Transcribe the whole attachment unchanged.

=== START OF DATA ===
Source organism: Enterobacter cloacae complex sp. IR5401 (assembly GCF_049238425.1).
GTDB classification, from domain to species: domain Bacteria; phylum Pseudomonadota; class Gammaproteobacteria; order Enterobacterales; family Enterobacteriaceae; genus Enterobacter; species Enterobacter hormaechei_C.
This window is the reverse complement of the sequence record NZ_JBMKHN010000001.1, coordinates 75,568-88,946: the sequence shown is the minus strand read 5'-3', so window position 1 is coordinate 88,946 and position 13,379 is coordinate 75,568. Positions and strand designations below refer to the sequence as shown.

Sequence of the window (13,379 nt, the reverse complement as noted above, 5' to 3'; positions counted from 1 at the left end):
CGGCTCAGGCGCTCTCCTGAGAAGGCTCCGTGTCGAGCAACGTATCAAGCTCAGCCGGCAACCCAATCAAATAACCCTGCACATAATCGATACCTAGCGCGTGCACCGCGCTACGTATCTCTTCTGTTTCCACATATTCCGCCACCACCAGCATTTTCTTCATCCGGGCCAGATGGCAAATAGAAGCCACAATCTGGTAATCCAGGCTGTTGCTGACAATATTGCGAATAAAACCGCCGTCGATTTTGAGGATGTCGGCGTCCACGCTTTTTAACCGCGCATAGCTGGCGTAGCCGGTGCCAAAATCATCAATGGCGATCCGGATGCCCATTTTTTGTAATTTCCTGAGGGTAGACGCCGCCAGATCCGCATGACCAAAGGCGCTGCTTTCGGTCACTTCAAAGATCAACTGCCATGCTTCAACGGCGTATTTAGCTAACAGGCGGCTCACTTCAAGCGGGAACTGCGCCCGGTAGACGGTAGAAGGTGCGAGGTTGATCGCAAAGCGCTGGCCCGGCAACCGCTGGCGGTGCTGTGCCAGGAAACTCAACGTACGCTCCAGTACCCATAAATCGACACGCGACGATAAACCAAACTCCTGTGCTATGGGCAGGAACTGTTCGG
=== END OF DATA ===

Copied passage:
Source organism: Enterobacter cloacae complex sp. IR5401 (assembly GCF_049238425.1).
GTDB classification, from domain to species: domain Bacteria; phylum Pseudomonadota; class Gammaproteobacteria; order Enterobacterales; family Enterobacteriaceae; genus Enterobacter; species Enterobacter hormaechei_C.
This window is the reverse complement of the sequence record NZ_JBMKHN010000001.1, coordinates 75,568-88,946: the sequence shown is the minus strand read 5'-3', so window position 1 is coordinate 88,946 and position 13,379 is coordinate 75,568. Positions and strand designations below refer to the sequence as shown.

Sequence of the window (13,379 nt, the reverse complement as noted above, 5' to 3'; positions counted from 1 at the left end):
CGGCTCAGGCGCTCTCCTGAGAAGGCTCCGTGTCGAGCAACGTATCAAGCTCAGCCGGCAACCCAATCAAATAACCCTGCACATAATCGATACCTAGCGCGTGCACCGCGCTACGTATCTCTTCTGTTTCCACATATTCCGCCACCACCAGCATTTTCTTCATCCGGGCCAGATGGCAAATAGAAGCCACAATCTGGTAATCCAGGCTGTTGCTGACAATATTGCGAATAAAACCGCCGTCGATTTTGAGGATGTCGGCGTCCACGCTTTTTAACCGCGCATAGCTGGCGTAGCCGGTGCCAAAATCATCAATGGCGATCCGGATGCCCATTTTTTGTAATTTCCTGAGGGTAGACGCCGCCAGATCCGCATGACCAAAGGCGCTGCTTTCGGTCACTTCAAAGATCAACTGCCATGCTTCAACGGCGTATTTAGCTAACAGGCGGCTCACTTCAAGCGGGAACTGCGCCCGGTAGACGGTAGAAGGTGCGAGGTTGATCGCAAAGCGCTGGCCCGGCAACCGCTGGCGGTGCTGTGCCAGGAAACTCAACGTACGCTCCAGTACCCATAAATCGACACGCGACGATAAACCAAACTCCTGTGCTATGGGCAGGAACTGTTCGG